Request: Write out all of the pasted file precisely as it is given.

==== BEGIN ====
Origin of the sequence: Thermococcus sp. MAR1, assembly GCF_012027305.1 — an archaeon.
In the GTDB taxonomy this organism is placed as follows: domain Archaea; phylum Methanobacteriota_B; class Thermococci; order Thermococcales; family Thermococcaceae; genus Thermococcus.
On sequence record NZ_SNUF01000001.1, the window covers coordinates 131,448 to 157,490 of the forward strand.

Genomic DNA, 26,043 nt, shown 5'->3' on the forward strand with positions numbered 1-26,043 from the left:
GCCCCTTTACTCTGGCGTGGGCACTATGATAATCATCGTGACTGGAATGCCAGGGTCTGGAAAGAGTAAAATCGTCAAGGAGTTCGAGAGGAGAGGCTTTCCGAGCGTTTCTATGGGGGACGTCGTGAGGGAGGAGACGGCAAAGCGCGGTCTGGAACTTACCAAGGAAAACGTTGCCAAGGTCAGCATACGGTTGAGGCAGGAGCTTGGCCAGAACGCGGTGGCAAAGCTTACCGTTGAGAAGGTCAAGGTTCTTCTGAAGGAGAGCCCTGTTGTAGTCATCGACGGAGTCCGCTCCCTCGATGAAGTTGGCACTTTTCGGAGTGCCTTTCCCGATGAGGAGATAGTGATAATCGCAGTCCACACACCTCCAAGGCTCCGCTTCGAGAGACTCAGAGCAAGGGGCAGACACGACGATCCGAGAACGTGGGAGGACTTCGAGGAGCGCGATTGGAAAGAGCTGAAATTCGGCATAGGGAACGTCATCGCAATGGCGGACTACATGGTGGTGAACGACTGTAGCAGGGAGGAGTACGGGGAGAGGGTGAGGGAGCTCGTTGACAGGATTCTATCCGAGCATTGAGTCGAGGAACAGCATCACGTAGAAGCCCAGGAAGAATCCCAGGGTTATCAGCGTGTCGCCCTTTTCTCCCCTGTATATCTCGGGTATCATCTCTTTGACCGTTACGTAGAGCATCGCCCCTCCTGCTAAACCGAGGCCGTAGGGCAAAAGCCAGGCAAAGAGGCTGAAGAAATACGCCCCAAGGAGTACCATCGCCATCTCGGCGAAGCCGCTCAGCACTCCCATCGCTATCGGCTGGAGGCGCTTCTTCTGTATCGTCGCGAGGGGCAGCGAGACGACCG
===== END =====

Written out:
Origin of the sequence: Thermococcus sp. MAR1, assembly GCF_012027305.1 — an archaeon.
In the GTDB taxonomy this organism is placed as follows: domain Archaea; phylum Methanobacteriota_B; class Thermococci; order Thermococcales; family Thermococcaceae; genus Thermococcus.
On sequence record NZ_SNUF01000001.1, the window covers coordinates 131,448 to 157,490 of the forward strand.

Genomic DNA, 26,043 nt, shown 5'->3' on the forward strand with positions numbered 1-26,043 from the left:
GCCCCTTTACTCTGGCGTGGGCACTATGATAATCATCGTGACTGGAATGCCAGGGTCTGGAAAGAGTAAAATCGTCAAGGAGTTCGAGAGGAGAGGCTTTCCGAGCGTTTCTATGGGGGACGTCGTGAGGGAGGAGACGGCAAAGCGCGGTCTGGAACTTACCAAGGAAAACGTTGCCAAGGTCAGCATACGGTTGAGGCAGGAGCTTGGCCAGAACGCGGTGGCAAAGCTTACCGTTGAGAAGGTCAAGGTTCTTCTGAAGGAGAGCCCTGTTGTAGTCATCGACGGAGTCCGCTCCCTCGATGAAGTTGGCACTTTTCGGAGTGCCTTTCCCGATGAGGAGATAGTGATAATCGCAGTCCACACACCTCCAAGGCTCCGCTTCGAGAGACTCAGAGCAAGGGGCAGACACGACGATCCGAGAACGTGGGAGGACTTCGAGGAGCGCGATTGGAAAGAGCTGAAATTCGGCATAGGGAACGTCATCGCAATGGCGGACTACATGGTGGTGAACGACTGTAGCAGGGAGGAGTACGGGGAGAGGGTGAGGGAGCTCGTTGACAGGATTCTATCCGAGCATTGAGTCGAGGAACAGCATCACGTAGAAGCCCAGGAAGAATCCCAGGGTTATCAGCGTGTCGCCCTTTTCTCCCCTGTATATCTCGGGTATCATCTCTTTGACCGTTACGTAGAGCATCGCCCCTCCTGCTAAACCGAGGCCGTAGGGCAAAAGCCAGGCAAAGAGGCTGAAGAAATACGCCCCAAGGAGTACCATCGCCATCTCGGCGAAGCCGCTCAGCACTCCCATCGCTATCGGCTGGAGGCGCTTCTTCTGTATCGTCGCGAGGGGCAGCGAGACGACCG